Kujala UM, Taimela S, Erkintalo M, Salminen JJ, Kaprio J. Low-back pain in adolescent athletes. Med Sci Sports Exerc. 1996 Feb;28(2):165-70.


In this 3-yr longitudinal study we investigated the occurrence of low-back pain and anatomic changes in the low back in relation to loading and injuries among 98 adolescents: 33 nonathletes (16 boys, 17 girls), 34 boy athletes (17 ice hockey, 17 soccer players), and 31 girl athletes (17 figure skaters, 14 gymnasts). During the 3-yr follow-up, low-back pain lasting longer than 1 wk was reported by 29 (45%; 95% CI, 32%-57%) athletes and by 6 (18%; 95% CI, 7%-35%) nonathletes (P = 0.0099). Acute back injury was reported by 17 of 19 subjects who also reported low-back pain (89%; 95% CI, 67%-99%) and by 2 of 63 of those without prolonged low-back pain (3%; 95% CI, 0%-11%) (P < 0.0001). Among 43 girls participating in baseline and follow-up MRI examinations of the lumbar spine, new MRI abnormalities were found in 6 of 8 reporting acute back injury (75%; 95% CI, 35%-97%) and in 8 of the remaining 35 girls (23%; 95% CI 10% to 40%) (P = 0.018). In conclusion, excessive loading that involves a risk for acute low-back injuries during the growth spurt is harmful to the lower back.

Swärd L. The thoracolumbar spine in young elite athletes. Current concepts on the effects of physical training. Sports Med. 1992 May;13(5):357-64.


Due to the increased interest in physical fitness and to the fact that athletes start their training at younger ages the risk for injuries to the growing individual has increased. The spine, as with the rest of the skeleton, is at greater risk of injury during growth, especially during the adolescent growth spurt. Back pain is more common among athletes participating in sports with high demands on the back than other athletes and nonathletes. Disc degeneration, defined as disc height reduction on conventional radiographs and reduced disc signal intensity on MRI, has been found in a higher frequency among wrestlers and gymnasts than nonathletes. Abnormalities of the vertebral bodies including abnormal configuration, Schmorl's nodes and apophyseal changes are common among athletes. These abnormalities are similar to those found in Scheuermann's disease. Athletes with these types of abnormalities have more back pain than those without. Spondylolysis has been found in higher frequencies than expected among athletes representing many different sports. Spondylolysis has been reported in up to 50% of athletes with back pain. Scoliosis has been found in up to 80% of athletes with an asymmetric load on the trunk and shoulders, such as javelin throwers and tennis players. The scoliosis, however, is a small curvature and does not cause back pain.


The information provided in this audio presentation is used solely at the user's own risk. UK Athletics Limited and the individuals represented in this audio presentation have taken reasonable care to ensure that the information contained on it is accurate. However, no warranty or representation is given that the information and materials contained in this audio presentation are complete or free from errors or inaccuracies. To the extent permitted by applicable law, UK Athletics Limited accepts no liability for any loss or damages or expenses of any kind including without limitation compensatory, direct, indirect or consequential damages, income or profit, loss of or damage to property, or claims by third parties how so ever arising in connection with your use of the audio presentation or the material contained within it. This exclusion of liability shall not apply to damages arising from death or personal injury caused by the negligence of UK Athletics Limited or any of its employees or agents.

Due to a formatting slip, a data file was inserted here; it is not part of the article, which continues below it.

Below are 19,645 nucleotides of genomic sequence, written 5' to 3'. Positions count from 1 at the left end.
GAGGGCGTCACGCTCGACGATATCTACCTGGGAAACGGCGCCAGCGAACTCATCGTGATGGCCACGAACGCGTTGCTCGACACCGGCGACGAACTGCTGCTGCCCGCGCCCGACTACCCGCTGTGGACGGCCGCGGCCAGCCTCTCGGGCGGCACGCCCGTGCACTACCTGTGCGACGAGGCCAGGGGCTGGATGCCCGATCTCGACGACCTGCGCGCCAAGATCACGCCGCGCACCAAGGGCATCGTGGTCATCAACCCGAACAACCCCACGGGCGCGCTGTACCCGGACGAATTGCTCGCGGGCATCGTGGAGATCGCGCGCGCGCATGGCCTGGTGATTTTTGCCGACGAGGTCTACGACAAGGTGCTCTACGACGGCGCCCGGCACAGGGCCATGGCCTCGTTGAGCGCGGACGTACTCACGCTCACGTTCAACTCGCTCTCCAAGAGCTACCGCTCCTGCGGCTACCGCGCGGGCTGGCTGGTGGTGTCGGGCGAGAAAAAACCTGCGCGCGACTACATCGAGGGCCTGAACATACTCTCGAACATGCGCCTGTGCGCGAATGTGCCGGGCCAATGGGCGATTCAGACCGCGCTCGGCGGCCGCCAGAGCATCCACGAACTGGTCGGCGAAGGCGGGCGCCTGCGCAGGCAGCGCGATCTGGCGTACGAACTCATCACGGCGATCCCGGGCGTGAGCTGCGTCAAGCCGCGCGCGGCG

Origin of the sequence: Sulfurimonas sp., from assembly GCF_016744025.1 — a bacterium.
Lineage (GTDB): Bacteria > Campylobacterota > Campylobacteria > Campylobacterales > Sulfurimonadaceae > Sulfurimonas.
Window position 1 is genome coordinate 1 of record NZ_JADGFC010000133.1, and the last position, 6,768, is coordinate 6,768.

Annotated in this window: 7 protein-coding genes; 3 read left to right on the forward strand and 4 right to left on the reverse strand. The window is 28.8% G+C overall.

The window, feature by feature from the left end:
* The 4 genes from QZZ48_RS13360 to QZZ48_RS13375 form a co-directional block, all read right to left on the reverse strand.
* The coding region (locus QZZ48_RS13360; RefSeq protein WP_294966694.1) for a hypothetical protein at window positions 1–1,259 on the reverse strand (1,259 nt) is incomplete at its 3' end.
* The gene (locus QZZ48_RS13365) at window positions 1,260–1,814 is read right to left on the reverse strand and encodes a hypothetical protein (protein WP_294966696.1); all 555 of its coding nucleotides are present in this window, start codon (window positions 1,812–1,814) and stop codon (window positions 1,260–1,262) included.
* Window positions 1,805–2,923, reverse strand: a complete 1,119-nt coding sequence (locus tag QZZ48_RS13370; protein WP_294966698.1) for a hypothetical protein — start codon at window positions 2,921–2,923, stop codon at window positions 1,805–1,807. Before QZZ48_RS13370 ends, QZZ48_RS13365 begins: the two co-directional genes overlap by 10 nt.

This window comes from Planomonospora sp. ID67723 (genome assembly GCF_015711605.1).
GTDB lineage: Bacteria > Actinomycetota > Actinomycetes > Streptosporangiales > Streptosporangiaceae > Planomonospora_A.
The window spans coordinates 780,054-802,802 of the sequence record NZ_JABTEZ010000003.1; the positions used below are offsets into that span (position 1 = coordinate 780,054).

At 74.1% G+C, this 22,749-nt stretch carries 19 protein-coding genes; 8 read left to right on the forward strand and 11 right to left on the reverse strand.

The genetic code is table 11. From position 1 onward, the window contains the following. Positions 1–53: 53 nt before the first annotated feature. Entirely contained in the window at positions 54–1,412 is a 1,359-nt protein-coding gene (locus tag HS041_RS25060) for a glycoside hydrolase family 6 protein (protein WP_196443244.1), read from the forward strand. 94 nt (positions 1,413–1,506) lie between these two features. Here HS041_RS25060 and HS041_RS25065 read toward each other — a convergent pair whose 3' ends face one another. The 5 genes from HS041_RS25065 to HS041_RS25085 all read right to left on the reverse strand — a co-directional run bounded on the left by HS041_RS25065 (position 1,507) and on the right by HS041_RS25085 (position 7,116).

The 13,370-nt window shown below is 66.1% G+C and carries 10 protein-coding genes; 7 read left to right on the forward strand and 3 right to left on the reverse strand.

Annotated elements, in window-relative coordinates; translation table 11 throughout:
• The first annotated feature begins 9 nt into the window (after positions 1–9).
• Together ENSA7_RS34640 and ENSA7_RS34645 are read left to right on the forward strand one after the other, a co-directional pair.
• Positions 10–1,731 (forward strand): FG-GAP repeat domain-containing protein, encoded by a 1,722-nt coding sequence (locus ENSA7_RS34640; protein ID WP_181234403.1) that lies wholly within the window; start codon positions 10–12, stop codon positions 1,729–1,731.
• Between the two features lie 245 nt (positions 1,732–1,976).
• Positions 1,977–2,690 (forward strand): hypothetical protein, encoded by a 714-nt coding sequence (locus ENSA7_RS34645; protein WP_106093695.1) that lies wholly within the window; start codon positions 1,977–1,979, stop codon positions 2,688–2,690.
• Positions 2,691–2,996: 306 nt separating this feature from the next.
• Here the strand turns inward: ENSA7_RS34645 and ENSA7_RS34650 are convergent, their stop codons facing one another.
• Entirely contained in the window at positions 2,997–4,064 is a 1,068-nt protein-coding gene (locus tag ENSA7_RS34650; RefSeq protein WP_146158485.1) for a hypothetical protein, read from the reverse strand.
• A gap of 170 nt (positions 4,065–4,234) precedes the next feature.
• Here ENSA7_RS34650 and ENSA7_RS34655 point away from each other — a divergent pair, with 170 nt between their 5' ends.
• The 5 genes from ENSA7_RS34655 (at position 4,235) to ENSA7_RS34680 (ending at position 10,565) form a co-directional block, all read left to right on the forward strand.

Comments (2)

  1. Posted by Anonymous on 02/07/2010 at 12:26 AM

    I teach olympic lifting to my young long jumpers and sprinters and with guidance from my physio and GB strength coach, I have found that the benefits are well worth the effort. I do agree that as the coach you must monitor the physical state of the athletes at all times. Don’t forget that children weight lift all day long, at play they climb and jump from height, scale trees and drop down to the groung pull themselves up from the ground and we all did this and lived on to tell the tale. I myself weight trained from an early age around 12yrs and have suffered no ill effects, and have had no major injuries. As a good standard rugby player sprinter I was so much more powerful than many older kids. However, proper posture and form must be high if not paramount in a weight session and the coaches knowledge must be of a high standard and constantly updated.  Given the proper environment and knowledge I have found weight training to be of great benefit to my young athletes.

  2. Posted by Joe Holden on 01/02/2014 at 05:51 PM

    Excellent audio presentation - easy to listen to and very informative.  Please can you let me know when the next one from John Kiely - ‘Technical and Exercise Selection Considerations’ - is up on uCoach

Add a comment


Email to a friend

Choose Your Palette:

login form